During a recent visit to the Foguang Shan Buddhist Monastery in southern Taiwan, the Ven. Miao Tan shared her story of entering the monastery. After “having doubts about life”, she came from Singapore to live and practice Buddhism, and learn “the value of life.” After becoming disillusioned with working in the hotel industry, she started asking herself questions, like: “Why am I here?” and “Do I really want to work this way?” She attended a gathering with guest speakers from Taiwan, and decided to enter the monastery to learn about Buddhism.
This is how the Ven. Miao Tan describes a typical day for her at the monastery:
8:30 – 11:30 work – in public relations, in her case. Ven. Miao Tan says that 12 groups of Mainland Chinese visitors now tour the monastery every day. “They used to ask crazy questions,” she said, everything from “Do you have a relationship?” to “How much do you get paid?” (In China religious ‘officials’ are remunerated).
12-1pm: Lunch break, then rest and read. That day she ate with us the vegetarian buffet at the monastery’s restaurant, which certainly had the best and most creatively prepared vegetarian food I’ve ever had.
1pm – 5:40pm: work in an office, ‘guestmaster’ meeting with guests, translation work
5:40pm: close office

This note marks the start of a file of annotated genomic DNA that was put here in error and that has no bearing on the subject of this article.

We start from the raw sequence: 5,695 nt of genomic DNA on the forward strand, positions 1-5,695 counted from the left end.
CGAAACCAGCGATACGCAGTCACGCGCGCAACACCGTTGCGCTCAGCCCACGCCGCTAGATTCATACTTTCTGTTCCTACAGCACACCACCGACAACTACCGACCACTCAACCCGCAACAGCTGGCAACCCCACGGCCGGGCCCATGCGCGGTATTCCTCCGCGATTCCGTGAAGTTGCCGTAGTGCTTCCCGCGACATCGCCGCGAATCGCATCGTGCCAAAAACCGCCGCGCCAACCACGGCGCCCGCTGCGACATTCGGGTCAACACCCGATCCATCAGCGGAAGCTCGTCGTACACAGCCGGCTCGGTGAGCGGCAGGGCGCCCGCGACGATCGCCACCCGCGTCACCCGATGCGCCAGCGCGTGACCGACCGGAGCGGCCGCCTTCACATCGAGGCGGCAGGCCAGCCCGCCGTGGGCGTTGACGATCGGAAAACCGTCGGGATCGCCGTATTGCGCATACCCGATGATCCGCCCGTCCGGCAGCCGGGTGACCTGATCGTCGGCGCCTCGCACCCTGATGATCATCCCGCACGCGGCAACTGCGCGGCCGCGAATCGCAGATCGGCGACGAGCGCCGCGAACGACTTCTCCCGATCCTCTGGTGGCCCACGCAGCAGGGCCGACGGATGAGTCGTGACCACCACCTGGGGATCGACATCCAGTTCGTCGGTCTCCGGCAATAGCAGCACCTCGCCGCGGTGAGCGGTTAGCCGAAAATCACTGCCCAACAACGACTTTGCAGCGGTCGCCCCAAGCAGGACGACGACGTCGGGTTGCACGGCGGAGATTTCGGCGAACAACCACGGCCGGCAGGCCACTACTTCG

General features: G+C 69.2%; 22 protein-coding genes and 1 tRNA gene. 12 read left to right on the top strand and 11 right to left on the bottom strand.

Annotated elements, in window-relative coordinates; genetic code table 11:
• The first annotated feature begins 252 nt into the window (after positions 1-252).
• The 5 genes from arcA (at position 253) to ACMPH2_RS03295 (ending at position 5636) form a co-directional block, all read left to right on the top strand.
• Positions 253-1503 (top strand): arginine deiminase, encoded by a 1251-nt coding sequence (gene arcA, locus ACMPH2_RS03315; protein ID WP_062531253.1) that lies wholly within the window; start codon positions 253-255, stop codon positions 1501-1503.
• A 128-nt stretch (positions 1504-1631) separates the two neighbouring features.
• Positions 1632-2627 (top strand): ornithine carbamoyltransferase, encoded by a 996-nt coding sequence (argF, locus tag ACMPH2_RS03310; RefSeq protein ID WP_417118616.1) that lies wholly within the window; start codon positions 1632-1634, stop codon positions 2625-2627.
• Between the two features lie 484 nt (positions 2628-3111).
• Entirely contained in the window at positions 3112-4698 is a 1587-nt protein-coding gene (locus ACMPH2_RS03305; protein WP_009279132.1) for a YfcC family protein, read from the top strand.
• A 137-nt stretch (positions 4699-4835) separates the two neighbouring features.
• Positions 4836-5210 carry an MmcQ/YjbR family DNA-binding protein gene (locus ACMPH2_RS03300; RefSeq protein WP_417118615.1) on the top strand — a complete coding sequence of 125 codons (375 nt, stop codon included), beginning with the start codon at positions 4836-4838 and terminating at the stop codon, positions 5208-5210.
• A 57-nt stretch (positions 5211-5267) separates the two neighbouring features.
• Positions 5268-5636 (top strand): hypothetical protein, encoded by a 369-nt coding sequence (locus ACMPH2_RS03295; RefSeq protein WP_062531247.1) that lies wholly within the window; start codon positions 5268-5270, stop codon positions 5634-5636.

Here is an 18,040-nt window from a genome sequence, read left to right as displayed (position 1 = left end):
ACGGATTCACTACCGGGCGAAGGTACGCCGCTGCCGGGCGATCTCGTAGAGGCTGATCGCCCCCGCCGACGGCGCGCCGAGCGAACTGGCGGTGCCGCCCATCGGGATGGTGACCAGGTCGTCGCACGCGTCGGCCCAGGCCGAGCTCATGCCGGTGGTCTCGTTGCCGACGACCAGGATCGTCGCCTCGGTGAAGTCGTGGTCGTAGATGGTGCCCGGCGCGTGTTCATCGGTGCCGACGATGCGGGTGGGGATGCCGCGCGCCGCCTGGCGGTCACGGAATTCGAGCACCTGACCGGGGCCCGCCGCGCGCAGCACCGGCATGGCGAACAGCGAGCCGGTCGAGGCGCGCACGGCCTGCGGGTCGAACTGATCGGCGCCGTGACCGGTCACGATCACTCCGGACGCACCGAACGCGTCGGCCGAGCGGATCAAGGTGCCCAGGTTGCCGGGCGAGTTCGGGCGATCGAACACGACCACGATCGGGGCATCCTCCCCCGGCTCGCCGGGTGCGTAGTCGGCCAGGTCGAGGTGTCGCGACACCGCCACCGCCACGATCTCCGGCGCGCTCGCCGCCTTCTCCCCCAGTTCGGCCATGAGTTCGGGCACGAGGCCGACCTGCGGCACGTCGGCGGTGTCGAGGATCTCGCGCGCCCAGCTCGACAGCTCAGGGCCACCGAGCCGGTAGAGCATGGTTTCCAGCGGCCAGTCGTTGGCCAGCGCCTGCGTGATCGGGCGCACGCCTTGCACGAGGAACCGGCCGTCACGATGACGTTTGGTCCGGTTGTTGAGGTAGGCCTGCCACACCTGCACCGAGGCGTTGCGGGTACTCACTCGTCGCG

6:30-7:30pm: free time
7:30 – 9:30 pm: self-cultivation, which could be three things: 1) calligraphy, copying sutras 2)recitation or self-directed study; or 3) meditation.
10pm: lights off for everybody, ‘so as not to disturb others’
Ven. Miao Tan says of her experience there, “It’s like a military life. Life is very strict. I came with only a small suitcase, only the bare necessities.” She spoke of her struggle to adjust to such an ascetic existence at first, with questions like: “Why do I have to put soap and brush in my basin, in this way?” She wondered — What does this have to do with suffering? So she posted this question on a bulletin board, which is monitored by teachers, and was given the response, “If you cannot manage even this small area, how can you live your life?”
Today the Ven. Miao Tan enjoys this simple life. She’s contented with her new life, finding it “full of meaning, and feeling for others.” Once when participating in relief work in Taiwan, she wondered why it was that some people were never satisfied with the assistance they received, but others, say those at the top of a hill who were relatively unscathed by a natural disaster, could be more concerned that others received help before them.
Empathizing is the key to peace between each of us, and key to peace in this world, she concluded.